You sit down with your journal to do some Lenten reflection. You start thinking about your life, your relationships, your faith. You are probably aware of some places where you wish things were different — that’s the point, of course.
But then you look back and wonder:
“Hasn’t it always been this way?”
Unless you have the nostalgia filter firmly in place, in matters of character the struggles you face now have probably always been there. The grown plant of the present was there as a seed in the past.
If it has always been this way, how can I know what “better” might look like? That’s a problem.
When the Heidelberg Catechism turns to the question of the misery human beings face, this question is front and center:
6 Q. Did God create people so wicked and perverse?
A. No. God created them good and in his own image, that is, in true righteousness and holiness, so that they might truly know God their creator, love him with all their heart, and live with God in eternal happiness, to praise and glorify him.
It is way out of fashion to call anyone, even ourselves, “wicked and perverse.” The point is that things have gone terribly, terribly wrong. As I wrote a year ago, the Catechism takes the view that we’ve made bad choices and messed up our lives — and now we actually can’t live up to what God asks of us.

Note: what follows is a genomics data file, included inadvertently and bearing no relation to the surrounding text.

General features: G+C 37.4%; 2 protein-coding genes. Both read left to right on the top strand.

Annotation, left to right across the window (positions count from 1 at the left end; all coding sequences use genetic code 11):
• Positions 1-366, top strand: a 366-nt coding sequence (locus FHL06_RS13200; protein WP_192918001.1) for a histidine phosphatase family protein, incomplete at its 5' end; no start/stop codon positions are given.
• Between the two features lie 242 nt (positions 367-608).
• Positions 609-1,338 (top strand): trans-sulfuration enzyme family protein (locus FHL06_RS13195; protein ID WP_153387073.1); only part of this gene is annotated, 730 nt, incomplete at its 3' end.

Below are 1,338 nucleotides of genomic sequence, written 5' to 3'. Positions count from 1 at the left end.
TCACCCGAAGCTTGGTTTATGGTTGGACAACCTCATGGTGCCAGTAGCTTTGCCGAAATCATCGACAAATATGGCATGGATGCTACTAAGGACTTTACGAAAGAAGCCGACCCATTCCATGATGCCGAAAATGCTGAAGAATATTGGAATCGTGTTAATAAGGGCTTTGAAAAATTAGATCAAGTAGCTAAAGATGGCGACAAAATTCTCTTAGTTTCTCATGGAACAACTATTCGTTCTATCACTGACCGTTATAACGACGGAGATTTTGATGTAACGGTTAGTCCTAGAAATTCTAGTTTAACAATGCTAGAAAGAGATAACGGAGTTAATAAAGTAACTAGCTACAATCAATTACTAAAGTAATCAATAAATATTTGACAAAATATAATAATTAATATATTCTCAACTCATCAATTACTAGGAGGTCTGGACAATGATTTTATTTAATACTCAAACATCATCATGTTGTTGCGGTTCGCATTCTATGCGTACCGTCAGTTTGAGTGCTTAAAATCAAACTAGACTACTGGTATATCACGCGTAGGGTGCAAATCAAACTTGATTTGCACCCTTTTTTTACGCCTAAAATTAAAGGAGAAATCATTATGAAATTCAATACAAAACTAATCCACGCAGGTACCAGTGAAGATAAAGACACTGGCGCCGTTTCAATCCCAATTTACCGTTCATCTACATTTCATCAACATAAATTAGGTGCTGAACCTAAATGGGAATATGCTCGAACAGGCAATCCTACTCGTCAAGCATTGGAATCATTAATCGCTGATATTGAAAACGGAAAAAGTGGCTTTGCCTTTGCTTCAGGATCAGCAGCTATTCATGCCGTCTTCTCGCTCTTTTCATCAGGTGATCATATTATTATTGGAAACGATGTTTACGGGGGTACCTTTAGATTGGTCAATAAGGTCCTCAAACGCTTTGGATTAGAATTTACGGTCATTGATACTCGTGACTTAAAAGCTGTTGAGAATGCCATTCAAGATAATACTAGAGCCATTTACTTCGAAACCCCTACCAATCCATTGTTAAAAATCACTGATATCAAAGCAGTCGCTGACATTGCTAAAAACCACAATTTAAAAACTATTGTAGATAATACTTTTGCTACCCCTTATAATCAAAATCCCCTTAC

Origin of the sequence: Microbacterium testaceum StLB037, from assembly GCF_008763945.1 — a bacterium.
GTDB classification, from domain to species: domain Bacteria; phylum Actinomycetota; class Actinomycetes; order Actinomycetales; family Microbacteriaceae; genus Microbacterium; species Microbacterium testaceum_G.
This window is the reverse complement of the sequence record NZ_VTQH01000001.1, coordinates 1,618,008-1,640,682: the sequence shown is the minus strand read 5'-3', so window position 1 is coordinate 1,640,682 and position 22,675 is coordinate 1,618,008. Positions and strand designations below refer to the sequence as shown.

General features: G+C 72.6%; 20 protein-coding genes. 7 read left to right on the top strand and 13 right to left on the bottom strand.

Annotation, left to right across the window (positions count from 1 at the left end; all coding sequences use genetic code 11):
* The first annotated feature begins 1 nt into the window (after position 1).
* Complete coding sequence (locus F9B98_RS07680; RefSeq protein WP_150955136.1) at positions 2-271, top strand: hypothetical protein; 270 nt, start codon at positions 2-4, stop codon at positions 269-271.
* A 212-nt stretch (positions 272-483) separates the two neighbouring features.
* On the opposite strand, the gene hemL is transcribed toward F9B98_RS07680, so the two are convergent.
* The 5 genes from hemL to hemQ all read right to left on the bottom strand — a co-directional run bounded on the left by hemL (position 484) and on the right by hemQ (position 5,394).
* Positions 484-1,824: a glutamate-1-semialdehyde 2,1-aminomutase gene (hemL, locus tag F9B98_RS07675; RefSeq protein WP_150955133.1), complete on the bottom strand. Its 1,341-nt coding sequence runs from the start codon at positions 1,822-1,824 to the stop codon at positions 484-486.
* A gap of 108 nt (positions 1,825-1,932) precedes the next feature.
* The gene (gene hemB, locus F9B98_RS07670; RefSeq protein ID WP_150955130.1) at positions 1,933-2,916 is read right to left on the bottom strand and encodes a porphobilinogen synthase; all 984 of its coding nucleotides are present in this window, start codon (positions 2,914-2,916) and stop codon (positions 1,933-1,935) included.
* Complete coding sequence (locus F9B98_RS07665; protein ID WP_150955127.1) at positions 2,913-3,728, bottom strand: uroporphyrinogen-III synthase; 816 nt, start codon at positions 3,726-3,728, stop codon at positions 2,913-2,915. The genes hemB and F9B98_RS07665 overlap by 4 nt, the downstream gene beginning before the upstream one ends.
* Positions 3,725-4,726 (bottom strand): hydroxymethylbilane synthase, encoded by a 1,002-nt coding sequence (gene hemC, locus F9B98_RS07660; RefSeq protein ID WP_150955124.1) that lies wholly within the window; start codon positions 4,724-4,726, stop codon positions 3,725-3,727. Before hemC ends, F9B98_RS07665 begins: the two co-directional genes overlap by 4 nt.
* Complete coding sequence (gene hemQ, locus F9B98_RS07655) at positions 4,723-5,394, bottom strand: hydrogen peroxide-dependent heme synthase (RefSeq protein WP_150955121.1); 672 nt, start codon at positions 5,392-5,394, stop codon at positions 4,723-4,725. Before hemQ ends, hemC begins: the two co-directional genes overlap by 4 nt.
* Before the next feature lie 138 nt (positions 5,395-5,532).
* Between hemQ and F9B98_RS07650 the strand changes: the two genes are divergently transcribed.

For some people the problems are public and obvious. For others the problems are hidden away in our motives, our emotional lives, our relationships. But we are all born into this — every one of us is a mess.
The Catechism’s first point is to step in before we blame God for our problem.
But the way they make the point gives us something very helpful as we do our Lenten reflection: it gives us a vision, a contrast, to know what our lives were meant to look like.
The key word for this is that we were made
in his own image.”
Picture an artist using a mirror to make a self-portrait. Our lives were intended to be a portrait of God, by God.
Clearly that isn’t about being all-knowing or all-powerful. The Catechism sees the image of God in some fascinating qualities:
Goodness — a life that makes a positive difference
Righteousness — a life of pure innocence
Holiness — a life set apart for God’s own purposes
Really it is all about relationship: we were created with a capacity for a harmonious relationship with God.
Able to know God
Able to love God
Able to live happily with God — forever.
These are the qualities and capacities we’ve lost. These are the qualities God in Christ is busily restoring.
So this Lent, as we reflect on our lives, that is the model we can compare to — and the model we can aim for as we prayerfully redirect our lives.
What helps you grow in knowing, loving, and living happily with God?
What would help to make that image shine more brightly?
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